Licensing: SFBs are registered as public companies under the Companies Act of 2013, and obtain licenses under Section 22(1) of the Banking Regulation Act of 1949.
Capital Requirements: SFBs are required to have a minimum paid-up capital of Rs. 200 crores. Promoters must contribute a minimum initial stake of above 40%, which needs to be reduced to 26% within 12 years of commencement. This requirement ensures adequate capitalization and financial stability for SFBs.
Priority Sector Lending: SFBs must comply with prudential norms and regulations applicable to commercial banks. They are required to lend 75% of their credit to priority sectors identified by the RBI, such as agriculture, microenterprises, education, and housing.
Branch Distribution: To further enhance financial inclusion, SFBs are mandated to establish at least 25% of their branches in unbanked areas. This directive ensures that areas lacking proper banking infrastructure receive the necessary attention and access to essential banking services.
Foreign Direct Investment (FDI) in Small Finance Bank
Foreign Direct Investment (FDI) in Small Finance Banks (SFBs) follows the FDI policy applicable to private sector banks in India:
- The maximum foreign investment allowed in a private sector bank is 74% of the paid-up capital.
- Up to 49% foreign investment is allowed automatically, while beyond 49% and up to 74%, government approval is required.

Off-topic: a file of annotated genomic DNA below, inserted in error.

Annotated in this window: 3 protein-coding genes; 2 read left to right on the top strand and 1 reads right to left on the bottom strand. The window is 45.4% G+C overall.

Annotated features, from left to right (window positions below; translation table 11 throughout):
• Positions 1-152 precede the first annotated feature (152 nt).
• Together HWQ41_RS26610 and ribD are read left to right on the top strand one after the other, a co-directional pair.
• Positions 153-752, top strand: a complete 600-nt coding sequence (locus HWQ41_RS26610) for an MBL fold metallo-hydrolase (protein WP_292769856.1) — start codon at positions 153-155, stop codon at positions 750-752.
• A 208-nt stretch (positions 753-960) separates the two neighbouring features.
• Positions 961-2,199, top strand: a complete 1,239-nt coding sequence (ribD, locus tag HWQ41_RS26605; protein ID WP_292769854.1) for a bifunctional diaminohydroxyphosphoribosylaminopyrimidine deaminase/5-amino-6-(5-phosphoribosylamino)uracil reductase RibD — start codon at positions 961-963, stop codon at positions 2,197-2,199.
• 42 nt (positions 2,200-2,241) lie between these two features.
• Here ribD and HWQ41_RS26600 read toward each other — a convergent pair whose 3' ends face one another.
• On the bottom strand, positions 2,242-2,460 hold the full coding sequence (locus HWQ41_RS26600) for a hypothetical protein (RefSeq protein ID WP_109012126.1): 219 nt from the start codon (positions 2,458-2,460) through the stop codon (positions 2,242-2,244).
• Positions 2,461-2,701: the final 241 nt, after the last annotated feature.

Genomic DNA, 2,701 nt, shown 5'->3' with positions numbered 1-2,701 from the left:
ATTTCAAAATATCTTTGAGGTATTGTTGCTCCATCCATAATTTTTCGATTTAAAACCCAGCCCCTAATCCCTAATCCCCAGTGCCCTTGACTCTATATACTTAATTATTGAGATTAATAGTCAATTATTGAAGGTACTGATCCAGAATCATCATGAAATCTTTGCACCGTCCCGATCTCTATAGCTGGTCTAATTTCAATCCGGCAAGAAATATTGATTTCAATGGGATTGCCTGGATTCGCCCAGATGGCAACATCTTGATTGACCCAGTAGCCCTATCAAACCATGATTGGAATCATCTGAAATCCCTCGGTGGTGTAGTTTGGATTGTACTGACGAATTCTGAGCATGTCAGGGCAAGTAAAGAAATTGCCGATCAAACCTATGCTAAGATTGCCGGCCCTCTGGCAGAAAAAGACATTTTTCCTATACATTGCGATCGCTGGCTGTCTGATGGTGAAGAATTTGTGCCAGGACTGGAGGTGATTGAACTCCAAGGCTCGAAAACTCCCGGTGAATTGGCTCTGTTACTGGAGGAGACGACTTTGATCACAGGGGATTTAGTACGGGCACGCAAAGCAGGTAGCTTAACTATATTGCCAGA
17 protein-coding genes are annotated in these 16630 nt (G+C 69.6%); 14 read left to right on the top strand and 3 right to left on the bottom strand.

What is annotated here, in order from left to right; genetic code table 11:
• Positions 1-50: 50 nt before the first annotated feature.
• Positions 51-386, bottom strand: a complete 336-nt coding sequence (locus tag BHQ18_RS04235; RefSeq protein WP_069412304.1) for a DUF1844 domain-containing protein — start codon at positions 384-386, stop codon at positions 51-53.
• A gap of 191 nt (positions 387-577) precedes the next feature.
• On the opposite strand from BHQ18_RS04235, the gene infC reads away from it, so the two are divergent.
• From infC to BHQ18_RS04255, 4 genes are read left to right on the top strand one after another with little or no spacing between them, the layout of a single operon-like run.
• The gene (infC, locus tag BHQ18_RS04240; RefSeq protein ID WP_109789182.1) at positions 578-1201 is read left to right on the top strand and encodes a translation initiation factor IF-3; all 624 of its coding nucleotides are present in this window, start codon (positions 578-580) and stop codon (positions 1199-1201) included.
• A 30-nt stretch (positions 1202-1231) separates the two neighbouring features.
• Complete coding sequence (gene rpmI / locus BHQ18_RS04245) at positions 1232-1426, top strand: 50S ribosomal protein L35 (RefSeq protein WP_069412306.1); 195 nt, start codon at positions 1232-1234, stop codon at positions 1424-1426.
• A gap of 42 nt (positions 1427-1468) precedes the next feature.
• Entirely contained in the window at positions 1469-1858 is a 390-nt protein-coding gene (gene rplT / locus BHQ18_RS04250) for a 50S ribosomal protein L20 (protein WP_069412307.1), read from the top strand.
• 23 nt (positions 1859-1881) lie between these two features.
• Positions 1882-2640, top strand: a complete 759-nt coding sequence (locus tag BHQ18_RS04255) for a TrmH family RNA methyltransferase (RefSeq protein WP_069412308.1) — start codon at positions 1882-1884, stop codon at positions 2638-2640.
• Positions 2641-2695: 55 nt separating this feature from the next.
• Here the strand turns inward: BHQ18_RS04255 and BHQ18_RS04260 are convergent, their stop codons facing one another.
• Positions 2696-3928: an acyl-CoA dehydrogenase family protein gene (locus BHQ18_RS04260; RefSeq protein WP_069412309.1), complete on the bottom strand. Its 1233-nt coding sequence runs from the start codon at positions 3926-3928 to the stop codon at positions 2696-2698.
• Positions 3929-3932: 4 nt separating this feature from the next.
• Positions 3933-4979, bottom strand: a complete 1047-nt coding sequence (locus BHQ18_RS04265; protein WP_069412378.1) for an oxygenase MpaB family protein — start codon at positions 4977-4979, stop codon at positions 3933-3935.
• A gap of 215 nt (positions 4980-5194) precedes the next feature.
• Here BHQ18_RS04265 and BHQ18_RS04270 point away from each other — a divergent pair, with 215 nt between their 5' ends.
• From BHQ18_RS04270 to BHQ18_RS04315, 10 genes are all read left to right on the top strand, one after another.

- At least 26% of the paid-up capital must be held by residents of India.
- Foreign institutional investors (FIIs), foreign portfolio investors (FPIs), and individuals are restricted to holding a maximum of 10% of the total paid-up capital.
- Qualified Foreign Investors (QFIs) are not allowed to hold more than 24% of the total paid-up capital.
- The QFI limit can be raised to 49% with approval from the Board of Directors and a special resolution passed by the general body.
Small Finance Banks have emerged as vital institutions, playing a pivotal role in fostering financial inclusion and empowering marginalized sections of society. Aspirants preparing for UPSC examinations must familiarize themselves with the concept, functions, and significance of Small Finance Banks, as it helps in understanding the dynamics of India’s banking sector, economic policies, and social development initiatives.
The knowledge of Small Finance Banks equips aspirants with a comprehensive understanding of the Indian economy and its diverse financial institutions, enabling them to tackle related questions with precision and insight during the UPSC examinations.